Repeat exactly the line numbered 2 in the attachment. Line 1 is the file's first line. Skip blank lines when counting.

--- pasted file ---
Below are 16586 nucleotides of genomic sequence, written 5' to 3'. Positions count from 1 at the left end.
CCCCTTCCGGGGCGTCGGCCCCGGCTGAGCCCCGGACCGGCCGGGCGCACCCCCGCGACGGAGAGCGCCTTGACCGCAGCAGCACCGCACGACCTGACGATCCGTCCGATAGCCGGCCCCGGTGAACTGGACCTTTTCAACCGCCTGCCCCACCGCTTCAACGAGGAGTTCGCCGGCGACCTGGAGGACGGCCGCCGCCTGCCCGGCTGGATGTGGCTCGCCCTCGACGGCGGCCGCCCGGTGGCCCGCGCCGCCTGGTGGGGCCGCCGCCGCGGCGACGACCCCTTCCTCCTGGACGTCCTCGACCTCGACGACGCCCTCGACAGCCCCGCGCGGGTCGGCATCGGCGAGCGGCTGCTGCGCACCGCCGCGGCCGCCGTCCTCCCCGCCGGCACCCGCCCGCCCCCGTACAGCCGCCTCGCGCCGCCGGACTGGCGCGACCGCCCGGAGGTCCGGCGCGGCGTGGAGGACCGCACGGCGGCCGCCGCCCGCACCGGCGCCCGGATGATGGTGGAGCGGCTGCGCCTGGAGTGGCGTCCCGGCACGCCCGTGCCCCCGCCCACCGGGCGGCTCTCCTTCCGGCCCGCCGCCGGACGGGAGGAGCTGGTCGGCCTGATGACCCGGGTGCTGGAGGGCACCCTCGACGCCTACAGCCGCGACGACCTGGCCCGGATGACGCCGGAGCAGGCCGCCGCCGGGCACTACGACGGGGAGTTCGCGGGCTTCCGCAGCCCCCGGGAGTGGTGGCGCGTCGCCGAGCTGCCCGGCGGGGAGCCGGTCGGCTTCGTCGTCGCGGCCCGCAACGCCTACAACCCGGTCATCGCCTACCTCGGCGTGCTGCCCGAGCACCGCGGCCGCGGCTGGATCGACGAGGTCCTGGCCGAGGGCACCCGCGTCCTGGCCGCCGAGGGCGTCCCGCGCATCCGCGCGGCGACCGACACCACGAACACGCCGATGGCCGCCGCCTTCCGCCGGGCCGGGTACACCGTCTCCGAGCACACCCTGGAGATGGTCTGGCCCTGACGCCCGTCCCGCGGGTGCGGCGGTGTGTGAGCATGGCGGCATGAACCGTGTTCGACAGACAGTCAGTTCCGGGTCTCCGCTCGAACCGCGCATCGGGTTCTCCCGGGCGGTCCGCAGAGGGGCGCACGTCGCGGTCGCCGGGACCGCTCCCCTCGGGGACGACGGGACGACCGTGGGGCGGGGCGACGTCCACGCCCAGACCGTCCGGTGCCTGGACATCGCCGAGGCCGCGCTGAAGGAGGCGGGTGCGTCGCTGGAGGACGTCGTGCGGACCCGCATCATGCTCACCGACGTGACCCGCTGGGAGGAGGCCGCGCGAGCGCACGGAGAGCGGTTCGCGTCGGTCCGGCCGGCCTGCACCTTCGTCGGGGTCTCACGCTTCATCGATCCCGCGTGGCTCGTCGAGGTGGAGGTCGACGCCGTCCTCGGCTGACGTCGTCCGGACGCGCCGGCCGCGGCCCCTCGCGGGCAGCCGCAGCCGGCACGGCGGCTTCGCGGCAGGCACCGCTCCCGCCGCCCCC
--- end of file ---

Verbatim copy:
CCCCTTCCGGGGCGTCGGCCCCGGCTGAGCCCCGGACCGGCCGGGCGCACCCCCGCGACGGAGAGCGCCTTGACCGCAGCAGCACCGCACGACCTGACGATCCGTCCGATAGCCGGCCCCGGTGAACTGGACCTTTTCAACCGCCTGCCCCACCGCTTCAACGAGGAGTTCGCCGGCGACCTGGAGGACGGCCGCCGCCTGCCCGGCTGGATGTGGCTCGCCCTCGACGGCGGCCGCCCGGTGGCCCGCGCCGCCTGGTGGGGCCGCCGCCGCGGCGACGACCCCTTCCTCCTGGACGTCCTCGACCTCGACGACGCCCTCGACAGCCCCGCGCGGGTCGGCATCGGCGAGCGGCTGCTGCGCACCGCCGCGGCCGCCGTCCTCCCCGCCGGCACCCGCCCGCCCCCGTACAGCCGCCTCGCGCCGCCGGACTGGCGCGACCGCCCGGAGGTCCGGCGCGGCGTGGAGGACCGCACGGCGGCCGCCGCCCGCACCGGCGCCCGGATGATGGTGGAGCGGCTGCGCCTGGAGTGGCGTCCCGGCACGCCCGTGCCCCCGCCCACCGGGCGGCTCTCCTTCCGGCCCGCCGCCGGACGGGAGGAGCTGGTCGGCCTGATGACCCGGGTGCTGGAGGGCACCCTCGACGCCTACAGCCGCGACGACCTGGCCCGGATGACGCCGGAGCAGGCCGCCGCCGGGCACTACGACGGGGAGTTCGCGGGCTTCCGCAGCCCCCGGGAGTGGTGGCGCGTCGCCGAGCTGCCCGGCGGGGAGCCGGTCGGCTTCGTCGTCGCGGCCCGCAACGCCTACAACCCGGTCATCGCCTACCTCGGCGTGCTGCCCGAGCACCGCGGCCGCGGCTGGATCGACGAGGTCCTGGCCGAGGGCACCCGCGTCCTGGCCGCCGAGGGCGTCCCGCGCATCCGCGCGGCGACCGACACCACGAACACGCCGATGGCCGCCGCCTTCCGCCGGGCCGGGTACACCGTCTCCGAGCACACCCTGGAGATGGTCTGGCCCTGACGCCCGTCCCGCGGGTGCGGCGGTGTGTGAGCATGGCGGCATGAACCGTGTTCGACAGACAGTCAGTTCCGGGTCTCCGCTCGAACCGCGCATCGGGTTCTCCCGGGCGGTCCGCAGAGGGGCGCACGTCGCGGTCGCCGGGACCGCTCCCCTCGGGGACGACGGGACGACCGTGGGGCGGGGCGACGTCCACGCCCAGACCGTCCGGTGCCTGGACATCGCCGAGGCCGCGCTGAAGGAGGCGGGTGCGTCGCTGGAGGACGTCGTGCGGACCCGCATCATGCTCACCGACGTGACCCGCTGGGAGGAGGCCGCGCGAGCGCACGGAGAGCGGTTCGCGTCGGTCCGGCCGGCCTGCACCTTCGTCGGGGTCTCACGCTTCATCGATCCCGCGTGGCTCGTCGAGGTGGAGGTCGACGCCGTCCTCGGCTGACGTCGTCCGGACGCGCCGGCCGCGGCCCCTCGCGGGCAGCCGCAGCCGGCACGGCGGCTTCGCGGCAGGCACCGCTCCCGCCGCCCCC